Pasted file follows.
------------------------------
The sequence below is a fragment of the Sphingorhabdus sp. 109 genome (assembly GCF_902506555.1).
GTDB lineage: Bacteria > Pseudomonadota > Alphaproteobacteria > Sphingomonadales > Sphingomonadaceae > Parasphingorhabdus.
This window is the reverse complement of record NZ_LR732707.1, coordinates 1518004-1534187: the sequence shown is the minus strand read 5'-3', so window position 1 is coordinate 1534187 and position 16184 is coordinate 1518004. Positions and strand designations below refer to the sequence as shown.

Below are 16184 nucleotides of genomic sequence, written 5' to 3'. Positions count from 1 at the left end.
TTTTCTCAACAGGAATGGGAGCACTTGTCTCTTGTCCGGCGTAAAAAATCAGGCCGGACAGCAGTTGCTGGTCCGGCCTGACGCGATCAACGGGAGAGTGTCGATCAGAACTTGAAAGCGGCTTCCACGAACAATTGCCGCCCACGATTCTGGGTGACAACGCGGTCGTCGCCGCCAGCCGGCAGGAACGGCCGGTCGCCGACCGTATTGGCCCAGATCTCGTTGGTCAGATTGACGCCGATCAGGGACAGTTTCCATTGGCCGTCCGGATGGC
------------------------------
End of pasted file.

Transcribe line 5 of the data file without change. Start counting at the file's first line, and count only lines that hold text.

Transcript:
TTTTCTCAACAGGAATGGGAGCACTTGTCTCTTGTCCGGCGTAAAAAATCAGGCCGGACAGCAGTTGCTGGTCCGGCCTGACGCGATCAACGGGAGAGTGTCGATCAGAACTTGAAAGCGGCTTCCACGAACAATTGCCGCCCACGATTCTGGGTGACAACGCGGTCGTCGCCGCCAGCCGGCAGGAACGGCCGGTCGCCGACCGTATTGGCCCAGATCTCGTTGGTCAGATTGACGCCGATCAGGGACAGTTTCCATTGGCCGTCCGGATGGC